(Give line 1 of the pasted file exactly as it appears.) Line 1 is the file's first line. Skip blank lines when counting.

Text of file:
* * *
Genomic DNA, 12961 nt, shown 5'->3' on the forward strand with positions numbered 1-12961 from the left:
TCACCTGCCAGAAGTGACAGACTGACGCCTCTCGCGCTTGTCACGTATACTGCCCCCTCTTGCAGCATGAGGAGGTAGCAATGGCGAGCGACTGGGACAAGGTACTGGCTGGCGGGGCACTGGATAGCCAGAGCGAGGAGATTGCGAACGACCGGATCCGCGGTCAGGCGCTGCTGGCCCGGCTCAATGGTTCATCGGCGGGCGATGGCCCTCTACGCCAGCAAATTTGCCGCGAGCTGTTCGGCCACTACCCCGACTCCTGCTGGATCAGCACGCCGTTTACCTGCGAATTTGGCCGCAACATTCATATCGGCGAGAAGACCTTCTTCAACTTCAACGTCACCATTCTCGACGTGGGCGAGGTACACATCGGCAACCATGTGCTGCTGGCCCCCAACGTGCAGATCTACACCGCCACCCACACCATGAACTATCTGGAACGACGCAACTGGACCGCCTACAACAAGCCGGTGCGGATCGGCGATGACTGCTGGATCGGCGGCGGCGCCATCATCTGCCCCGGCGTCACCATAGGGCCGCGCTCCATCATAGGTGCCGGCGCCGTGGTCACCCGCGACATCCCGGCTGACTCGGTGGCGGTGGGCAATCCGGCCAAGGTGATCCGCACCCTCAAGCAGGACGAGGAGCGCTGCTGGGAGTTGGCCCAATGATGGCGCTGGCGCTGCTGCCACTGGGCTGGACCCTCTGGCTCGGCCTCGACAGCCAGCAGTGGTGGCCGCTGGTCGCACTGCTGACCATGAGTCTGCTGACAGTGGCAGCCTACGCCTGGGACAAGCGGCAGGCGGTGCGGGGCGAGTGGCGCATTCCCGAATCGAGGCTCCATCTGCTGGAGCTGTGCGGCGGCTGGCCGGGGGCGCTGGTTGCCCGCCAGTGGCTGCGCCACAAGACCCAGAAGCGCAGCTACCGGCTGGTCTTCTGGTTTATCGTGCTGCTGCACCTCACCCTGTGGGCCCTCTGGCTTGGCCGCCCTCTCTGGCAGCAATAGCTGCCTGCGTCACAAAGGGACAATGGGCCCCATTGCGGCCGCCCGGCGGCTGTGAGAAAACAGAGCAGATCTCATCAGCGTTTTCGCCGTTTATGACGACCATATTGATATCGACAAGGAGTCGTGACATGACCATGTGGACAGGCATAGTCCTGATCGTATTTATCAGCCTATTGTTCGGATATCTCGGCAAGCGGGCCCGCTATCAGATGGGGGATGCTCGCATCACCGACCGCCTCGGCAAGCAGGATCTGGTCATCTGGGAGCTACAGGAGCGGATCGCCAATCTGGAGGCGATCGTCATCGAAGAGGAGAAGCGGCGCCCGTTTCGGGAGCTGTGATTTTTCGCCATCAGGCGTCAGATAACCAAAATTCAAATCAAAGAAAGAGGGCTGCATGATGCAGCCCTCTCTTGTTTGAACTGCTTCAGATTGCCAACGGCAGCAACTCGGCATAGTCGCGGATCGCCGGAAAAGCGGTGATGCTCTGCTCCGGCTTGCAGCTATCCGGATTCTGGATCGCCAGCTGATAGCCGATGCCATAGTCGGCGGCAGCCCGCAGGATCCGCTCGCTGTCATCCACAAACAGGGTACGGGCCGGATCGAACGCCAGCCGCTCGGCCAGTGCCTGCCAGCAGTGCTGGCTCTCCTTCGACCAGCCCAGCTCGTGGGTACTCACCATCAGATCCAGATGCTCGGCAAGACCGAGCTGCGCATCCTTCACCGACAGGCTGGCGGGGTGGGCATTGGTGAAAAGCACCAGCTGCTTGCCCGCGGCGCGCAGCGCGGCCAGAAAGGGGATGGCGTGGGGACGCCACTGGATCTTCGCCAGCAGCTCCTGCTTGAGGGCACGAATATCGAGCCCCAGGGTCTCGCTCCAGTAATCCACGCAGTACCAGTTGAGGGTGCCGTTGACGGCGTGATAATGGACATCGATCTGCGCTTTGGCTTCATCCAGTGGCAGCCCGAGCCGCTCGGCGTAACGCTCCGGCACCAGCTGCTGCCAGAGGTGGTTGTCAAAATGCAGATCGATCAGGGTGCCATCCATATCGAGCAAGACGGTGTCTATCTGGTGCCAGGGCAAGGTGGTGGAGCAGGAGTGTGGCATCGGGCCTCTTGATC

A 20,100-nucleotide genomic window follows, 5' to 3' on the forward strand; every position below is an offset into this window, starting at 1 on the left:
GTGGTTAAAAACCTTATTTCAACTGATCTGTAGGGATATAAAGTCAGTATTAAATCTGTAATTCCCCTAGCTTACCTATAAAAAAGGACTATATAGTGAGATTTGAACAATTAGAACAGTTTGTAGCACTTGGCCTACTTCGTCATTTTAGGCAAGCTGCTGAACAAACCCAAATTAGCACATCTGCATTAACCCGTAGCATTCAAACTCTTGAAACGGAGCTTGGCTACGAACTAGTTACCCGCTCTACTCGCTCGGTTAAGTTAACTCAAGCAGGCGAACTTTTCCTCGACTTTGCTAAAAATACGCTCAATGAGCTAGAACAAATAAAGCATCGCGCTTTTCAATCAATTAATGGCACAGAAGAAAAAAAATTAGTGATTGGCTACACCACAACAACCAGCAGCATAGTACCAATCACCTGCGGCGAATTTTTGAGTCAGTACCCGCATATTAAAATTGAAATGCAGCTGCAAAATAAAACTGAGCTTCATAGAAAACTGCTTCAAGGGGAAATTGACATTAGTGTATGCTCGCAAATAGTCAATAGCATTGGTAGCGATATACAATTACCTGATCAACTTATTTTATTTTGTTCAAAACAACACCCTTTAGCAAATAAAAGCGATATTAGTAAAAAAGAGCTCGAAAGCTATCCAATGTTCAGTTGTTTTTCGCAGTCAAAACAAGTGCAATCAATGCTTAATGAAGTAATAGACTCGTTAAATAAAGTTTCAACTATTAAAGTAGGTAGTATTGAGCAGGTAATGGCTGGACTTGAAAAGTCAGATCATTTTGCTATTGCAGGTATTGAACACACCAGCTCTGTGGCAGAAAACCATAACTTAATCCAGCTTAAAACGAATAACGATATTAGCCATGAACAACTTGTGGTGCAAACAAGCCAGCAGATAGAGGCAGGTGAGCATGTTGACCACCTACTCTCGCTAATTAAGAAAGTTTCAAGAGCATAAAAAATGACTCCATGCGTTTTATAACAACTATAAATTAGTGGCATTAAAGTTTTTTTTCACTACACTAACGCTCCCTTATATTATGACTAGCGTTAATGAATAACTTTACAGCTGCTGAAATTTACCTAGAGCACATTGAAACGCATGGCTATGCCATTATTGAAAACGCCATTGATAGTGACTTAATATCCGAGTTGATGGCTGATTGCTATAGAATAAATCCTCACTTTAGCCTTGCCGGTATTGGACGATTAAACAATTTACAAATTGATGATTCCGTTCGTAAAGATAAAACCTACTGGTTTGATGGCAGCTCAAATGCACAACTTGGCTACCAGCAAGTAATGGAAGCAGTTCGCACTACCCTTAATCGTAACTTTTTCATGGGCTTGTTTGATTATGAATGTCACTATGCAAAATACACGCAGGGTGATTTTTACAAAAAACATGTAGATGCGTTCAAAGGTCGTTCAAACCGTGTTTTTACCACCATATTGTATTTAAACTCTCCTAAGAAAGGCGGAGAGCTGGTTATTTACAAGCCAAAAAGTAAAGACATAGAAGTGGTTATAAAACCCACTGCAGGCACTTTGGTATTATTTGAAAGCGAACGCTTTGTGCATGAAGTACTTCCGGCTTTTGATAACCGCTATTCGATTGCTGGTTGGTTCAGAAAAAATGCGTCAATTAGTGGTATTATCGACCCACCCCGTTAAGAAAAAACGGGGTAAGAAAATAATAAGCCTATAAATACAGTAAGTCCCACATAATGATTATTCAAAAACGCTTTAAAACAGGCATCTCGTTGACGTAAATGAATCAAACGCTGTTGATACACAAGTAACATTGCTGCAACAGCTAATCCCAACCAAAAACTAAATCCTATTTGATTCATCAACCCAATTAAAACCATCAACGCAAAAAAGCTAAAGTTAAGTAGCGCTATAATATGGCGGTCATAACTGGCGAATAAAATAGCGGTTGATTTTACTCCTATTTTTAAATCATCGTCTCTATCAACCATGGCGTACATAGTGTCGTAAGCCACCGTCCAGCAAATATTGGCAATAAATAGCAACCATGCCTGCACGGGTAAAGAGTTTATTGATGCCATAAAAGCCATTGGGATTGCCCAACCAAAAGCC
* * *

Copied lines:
Genomic DNA, 12961 nt, shown 5'->3' on the forward strand with positions numbered 1-12961 from the left: